In some ways, the “yellow barrel” reminds me of the Musgrave Ceres No. 2: a little bit darker and a little bit smoother than what you’d guess by the grade. The main difference between the two when making quick notes seems to be the sound they make against the page, interestingly enough.
Point retention is the typical point of sacrifice when it comes to smoothness and darkness, and that seems to hold true for the Rite Aid No. 2 — but it honestly isn’t bad. In fact, while doing some hash marks and scribble tests, I couldn’t really discern it from the Kimberly HB. On the other hand, in real-life writing tests, I didn’t seem to be able to get as many lines of notes out of it as I would with a pencil like the Supreme No. 2. It holds its point well enough, but Rite Aid’s yellow-barrel No. 2 might lose its edge slightly faster than some of the harder HBs out there. I’d grade it to be a little bit below-average, but still good enough, for an HB.
Smudge-resistance is an interesting aspect of this pencil. It’s not bad, but it’s not really good, either. I didn’t notice any issues in the context of normal, general writing — even when I tried to simulate writing left-handed — so that’s good. But if you do intentionally smear your thumb across the page, it’ll make a graphite streak that’s plenty long — probably longer than most HB pencils. So, I’d say that it’s a fine pencil for general writing, even in the hands of the southpaws out there, but it’s not especially suited for writing that’s going to be handled a lot.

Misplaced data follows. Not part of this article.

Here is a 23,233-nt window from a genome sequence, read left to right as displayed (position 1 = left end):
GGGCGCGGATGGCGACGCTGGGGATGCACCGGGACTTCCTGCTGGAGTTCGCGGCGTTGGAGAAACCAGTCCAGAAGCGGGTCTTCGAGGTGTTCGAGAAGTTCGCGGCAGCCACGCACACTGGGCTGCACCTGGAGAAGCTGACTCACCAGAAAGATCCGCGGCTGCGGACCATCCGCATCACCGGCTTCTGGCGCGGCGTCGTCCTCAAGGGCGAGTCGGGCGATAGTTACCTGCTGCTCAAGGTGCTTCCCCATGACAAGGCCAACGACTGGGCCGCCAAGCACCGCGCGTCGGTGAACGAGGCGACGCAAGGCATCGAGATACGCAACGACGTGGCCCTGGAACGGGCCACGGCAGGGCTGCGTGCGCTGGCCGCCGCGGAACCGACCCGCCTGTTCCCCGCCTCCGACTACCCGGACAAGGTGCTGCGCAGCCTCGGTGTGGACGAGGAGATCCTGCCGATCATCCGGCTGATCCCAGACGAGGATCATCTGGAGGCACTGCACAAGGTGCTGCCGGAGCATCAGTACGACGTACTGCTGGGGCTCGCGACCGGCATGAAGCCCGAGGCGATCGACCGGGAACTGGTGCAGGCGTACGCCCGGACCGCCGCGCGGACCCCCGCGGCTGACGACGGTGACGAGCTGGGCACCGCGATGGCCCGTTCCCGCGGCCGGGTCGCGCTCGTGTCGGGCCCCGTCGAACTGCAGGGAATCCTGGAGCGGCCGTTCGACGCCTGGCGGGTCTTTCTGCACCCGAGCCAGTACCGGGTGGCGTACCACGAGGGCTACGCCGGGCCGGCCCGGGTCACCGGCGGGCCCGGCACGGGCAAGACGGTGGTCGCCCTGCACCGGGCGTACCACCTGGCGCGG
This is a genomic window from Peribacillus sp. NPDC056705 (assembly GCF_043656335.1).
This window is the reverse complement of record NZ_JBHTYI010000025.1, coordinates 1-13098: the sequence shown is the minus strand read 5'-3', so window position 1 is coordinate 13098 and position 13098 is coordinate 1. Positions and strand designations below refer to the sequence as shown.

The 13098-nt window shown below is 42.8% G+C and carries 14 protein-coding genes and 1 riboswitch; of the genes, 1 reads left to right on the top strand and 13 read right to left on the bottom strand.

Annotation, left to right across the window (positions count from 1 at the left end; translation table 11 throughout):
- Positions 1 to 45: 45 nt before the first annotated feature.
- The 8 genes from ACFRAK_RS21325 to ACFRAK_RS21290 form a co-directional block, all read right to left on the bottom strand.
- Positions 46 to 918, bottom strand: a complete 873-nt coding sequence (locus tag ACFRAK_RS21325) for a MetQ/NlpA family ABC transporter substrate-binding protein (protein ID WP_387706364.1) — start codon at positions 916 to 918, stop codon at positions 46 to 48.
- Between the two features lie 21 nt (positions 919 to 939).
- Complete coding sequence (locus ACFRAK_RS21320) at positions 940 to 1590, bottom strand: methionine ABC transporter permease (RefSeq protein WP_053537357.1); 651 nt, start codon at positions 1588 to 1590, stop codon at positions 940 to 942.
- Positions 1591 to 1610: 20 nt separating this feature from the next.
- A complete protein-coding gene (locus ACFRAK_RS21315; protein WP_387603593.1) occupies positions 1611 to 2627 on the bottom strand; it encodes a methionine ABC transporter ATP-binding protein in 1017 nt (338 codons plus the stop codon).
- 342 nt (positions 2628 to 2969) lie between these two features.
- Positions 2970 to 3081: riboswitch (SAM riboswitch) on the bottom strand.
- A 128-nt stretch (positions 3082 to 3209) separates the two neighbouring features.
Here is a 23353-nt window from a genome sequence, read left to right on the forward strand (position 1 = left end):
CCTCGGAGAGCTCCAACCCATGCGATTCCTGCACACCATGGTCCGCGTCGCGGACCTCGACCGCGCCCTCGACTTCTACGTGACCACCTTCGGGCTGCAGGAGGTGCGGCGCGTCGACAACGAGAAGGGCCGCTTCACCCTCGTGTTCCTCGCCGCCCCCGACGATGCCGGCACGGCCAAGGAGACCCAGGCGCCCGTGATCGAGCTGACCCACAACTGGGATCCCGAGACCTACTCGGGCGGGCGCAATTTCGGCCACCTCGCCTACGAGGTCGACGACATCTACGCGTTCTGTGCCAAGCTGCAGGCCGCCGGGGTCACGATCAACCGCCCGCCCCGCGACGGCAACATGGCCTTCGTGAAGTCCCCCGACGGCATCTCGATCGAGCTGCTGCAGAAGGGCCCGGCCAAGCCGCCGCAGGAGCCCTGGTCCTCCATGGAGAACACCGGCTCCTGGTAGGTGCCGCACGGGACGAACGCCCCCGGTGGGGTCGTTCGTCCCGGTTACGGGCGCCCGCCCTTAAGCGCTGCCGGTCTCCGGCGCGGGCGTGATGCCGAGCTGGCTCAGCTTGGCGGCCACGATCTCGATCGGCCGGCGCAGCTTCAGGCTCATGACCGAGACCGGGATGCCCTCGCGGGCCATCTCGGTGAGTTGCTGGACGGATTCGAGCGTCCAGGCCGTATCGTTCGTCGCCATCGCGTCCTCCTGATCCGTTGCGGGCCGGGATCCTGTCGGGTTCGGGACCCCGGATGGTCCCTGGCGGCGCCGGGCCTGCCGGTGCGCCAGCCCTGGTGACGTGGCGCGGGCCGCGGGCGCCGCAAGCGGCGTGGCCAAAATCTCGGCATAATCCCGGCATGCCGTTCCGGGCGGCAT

Well, I’ve gone through nearly the whole list and haven’t found much about this pencil not to like. I was beginning to question whether or not I had lost my senses when I finally discovered the thing about the Rite Aid no. 2 that is actually really bad: the eraser. It’s abrasive, it doesn’t eraser very well, it’s a little bit smudgy, and it results in a bunch of black rubber waste that makes a real mess. It erases about as poorly as the Pink Pearl block eraser, but is way messier.